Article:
Posts Tagged: earthworms
Fact: Eighty percent of the world's population eat insects. Fact: At least 80 percent of those...
Cousins Aryanna Nicole Torres, 8, of Woodland and Aaden Matthew Brazelton, 8, of Vacaville, get ready to eat insects. Their grandmother, UC Davis employee Elvira Galvan Hack of Dixon, accompanied them to the museum. (Photo by Kathy Keatley Garvey)
Eager eaters--this brother and sister from Dixon loved eating insects. (Photo by Kathy Keatley Garvey)
These youngsters enjoyed holding the critters from the live "petting zoo." They included Madagascar hissing cockroaches and walking sticks. (Photo by Kathy Keatley Garvey)
A close-up of the earthworms. (Photo by Kathy Keatley Garvey)
This display, "Bug Buffet," featuring appetizers and entrees, drew lots of interest. (Photo by Kathy Keatley Garvey)
There are 4,000 species of earthworms grouped into five families and distributed all over the world. Some grow uo to 3 feet long, while others are only a few tenths of inches. We call them nightcrawlers, field worms, manure worms, red worms and some people call them little diggers.
In California, we have some native species of earthworms, but in many cases non-native introduced species have come to dominate. The predominant native species belong to the Argilophilus and Diplocardia while many of the non-native are of European in origin in the Lumbricidae family. Many of these non-natives were probably introduced by settlers bringing plants from home, which had soil containing the worms. A survey of California earthworms by the US Forest Service can be found at:
This is a wonderful description of earthworm biology and their occurrence in the landscape.
When digging in citrus orchards, it is common to find earthworms in the wetted mulch under tree canopies. Many of our citrus orchards were initially established by “balled and burlap” nursery trees that brought worms along with the soil. In the case of many avocado orchards, on the other hand, it can be rare to find earthworms in orchards. Most avocado orchards have been established since the 1970s when potting mixes and plastic liners were the standard practice and worms were not part of the planting media. Even though there is a thick leaf mulch in avocado orchards, the worms have not been introduced, and it is rare to find them.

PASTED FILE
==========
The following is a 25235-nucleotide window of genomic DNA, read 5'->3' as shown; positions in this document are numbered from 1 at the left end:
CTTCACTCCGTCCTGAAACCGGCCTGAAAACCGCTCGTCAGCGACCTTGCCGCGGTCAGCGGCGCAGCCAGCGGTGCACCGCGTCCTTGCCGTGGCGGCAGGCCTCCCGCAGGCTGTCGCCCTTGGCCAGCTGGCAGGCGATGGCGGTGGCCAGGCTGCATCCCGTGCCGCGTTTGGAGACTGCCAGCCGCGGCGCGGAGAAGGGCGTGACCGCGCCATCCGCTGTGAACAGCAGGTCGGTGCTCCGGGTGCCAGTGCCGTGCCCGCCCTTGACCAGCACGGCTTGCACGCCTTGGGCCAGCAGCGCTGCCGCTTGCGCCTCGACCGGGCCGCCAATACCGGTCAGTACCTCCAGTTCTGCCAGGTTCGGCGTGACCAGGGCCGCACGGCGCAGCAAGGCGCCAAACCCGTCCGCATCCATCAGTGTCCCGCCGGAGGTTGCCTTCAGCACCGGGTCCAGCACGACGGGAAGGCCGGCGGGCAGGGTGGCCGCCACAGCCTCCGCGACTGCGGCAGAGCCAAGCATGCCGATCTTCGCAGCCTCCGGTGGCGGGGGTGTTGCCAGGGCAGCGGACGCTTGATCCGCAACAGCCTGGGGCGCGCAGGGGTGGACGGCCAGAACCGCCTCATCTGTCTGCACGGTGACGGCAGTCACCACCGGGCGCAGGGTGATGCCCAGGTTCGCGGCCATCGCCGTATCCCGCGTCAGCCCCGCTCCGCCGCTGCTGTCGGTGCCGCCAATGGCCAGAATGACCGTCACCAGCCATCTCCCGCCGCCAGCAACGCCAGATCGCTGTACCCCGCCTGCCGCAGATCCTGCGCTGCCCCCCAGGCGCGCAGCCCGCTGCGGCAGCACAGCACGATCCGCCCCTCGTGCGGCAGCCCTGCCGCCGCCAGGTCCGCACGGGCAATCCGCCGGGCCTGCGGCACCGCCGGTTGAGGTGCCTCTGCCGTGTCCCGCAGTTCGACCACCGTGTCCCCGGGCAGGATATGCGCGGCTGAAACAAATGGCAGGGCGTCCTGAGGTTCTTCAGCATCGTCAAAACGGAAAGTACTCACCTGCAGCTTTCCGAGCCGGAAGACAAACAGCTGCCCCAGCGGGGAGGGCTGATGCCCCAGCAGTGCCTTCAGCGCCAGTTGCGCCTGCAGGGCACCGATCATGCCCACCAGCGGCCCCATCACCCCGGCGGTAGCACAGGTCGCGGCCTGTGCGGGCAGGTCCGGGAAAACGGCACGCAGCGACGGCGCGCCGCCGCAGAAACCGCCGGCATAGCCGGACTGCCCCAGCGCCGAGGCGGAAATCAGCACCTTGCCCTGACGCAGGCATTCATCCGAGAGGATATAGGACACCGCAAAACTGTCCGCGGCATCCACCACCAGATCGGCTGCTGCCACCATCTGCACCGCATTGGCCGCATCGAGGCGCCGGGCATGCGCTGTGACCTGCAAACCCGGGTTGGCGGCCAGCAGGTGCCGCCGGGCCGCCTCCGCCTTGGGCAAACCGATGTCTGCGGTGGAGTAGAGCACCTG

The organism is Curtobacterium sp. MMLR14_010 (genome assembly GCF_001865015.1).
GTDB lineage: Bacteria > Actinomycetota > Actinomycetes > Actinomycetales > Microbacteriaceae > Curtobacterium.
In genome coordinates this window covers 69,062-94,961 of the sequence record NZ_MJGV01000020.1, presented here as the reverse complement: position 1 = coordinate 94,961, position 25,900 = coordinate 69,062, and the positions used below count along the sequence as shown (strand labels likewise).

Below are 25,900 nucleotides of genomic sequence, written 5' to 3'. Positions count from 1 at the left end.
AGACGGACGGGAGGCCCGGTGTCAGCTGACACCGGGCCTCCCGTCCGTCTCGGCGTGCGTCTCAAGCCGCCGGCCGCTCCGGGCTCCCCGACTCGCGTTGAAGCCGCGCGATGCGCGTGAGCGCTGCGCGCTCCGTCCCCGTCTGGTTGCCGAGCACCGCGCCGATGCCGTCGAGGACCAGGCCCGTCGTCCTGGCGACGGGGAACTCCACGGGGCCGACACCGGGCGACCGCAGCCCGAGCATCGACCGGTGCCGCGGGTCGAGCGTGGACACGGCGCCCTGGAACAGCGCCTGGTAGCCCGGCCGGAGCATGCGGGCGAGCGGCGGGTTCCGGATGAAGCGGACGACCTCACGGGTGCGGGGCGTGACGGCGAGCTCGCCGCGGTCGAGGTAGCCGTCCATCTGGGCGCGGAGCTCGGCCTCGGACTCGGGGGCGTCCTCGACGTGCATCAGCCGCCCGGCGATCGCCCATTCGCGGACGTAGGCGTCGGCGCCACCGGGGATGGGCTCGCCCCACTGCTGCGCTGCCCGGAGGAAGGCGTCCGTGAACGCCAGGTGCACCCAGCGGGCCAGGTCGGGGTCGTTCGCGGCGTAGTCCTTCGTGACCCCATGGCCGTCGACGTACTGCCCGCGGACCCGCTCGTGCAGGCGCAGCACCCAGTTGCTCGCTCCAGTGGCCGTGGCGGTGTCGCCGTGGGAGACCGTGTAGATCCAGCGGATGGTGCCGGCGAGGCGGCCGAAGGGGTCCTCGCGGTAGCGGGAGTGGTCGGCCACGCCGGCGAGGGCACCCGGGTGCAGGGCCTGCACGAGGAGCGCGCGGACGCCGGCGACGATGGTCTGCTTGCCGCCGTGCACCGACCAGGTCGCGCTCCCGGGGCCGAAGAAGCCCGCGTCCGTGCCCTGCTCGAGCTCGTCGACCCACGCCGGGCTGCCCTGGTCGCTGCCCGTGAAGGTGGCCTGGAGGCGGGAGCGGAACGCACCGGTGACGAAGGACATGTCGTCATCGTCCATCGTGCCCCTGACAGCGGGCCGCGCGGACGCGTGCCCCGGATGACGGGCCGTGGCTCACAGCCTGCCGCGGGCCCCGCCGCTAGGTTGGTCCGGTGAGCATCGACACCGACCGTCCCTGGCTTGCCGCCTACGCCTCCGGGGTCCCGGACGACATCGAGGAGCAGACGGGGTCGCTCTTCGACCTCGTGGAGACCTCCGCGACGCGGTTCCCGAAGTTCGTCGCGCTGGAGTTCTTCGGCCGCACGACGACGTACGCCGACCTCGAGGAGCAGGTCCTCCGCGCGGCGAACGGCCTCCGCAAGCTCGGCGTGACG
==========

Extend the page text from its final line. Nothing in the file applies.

Numerous investigators have pointed out the beneficial effects of earthworms on soil properties. One of the first of these observers was Charles Darwin who published Earthworms and Vegetable Mould in 1881. He remarked on the great quantity of soil the worms can move in a year. He estimated that the earthworms in some of his pastures could form a new layer of soil 7 inches thick in thirty years, or that they brought up about 20 tons of soil per acre, enough to form a layer 0.2-inch-deep each year.
Earthworms, where they flourish, are important agents in mixing the dead surface litter with the main body of the soil. They drag the leaves and other litter down into their burrows where soil microorganisms also begin digesting the material. Some earthworms can burrow as deeply as 5 to 6 feet, but most concentrate in the top 6 to 8 inches of soil.
The worm subsists on organic matter such as leaves and dead roots near the soil surface. The earthworm ingests soil particles along with the organic matter and grinds up the organic matter in a gizzard just as a chicken does. This is excreted in what we call worm casts. The castings differ chemically from the rest of the soil, as they are richer in nitrogen, potassium and other mineral constituents.
Castings are a natural by-product of worms. When added to normal soils in gardens or lawns, they provide the same kinds of benefits as other bulky organic fertilizers. Castings today are not commonly used as fertilizer by commercial plant growers because of their cost relative to other fertilizers. However, castings are used by some organic growers and are sold commercially as a soil amendment or planting medium for ornamental plants grown in pots.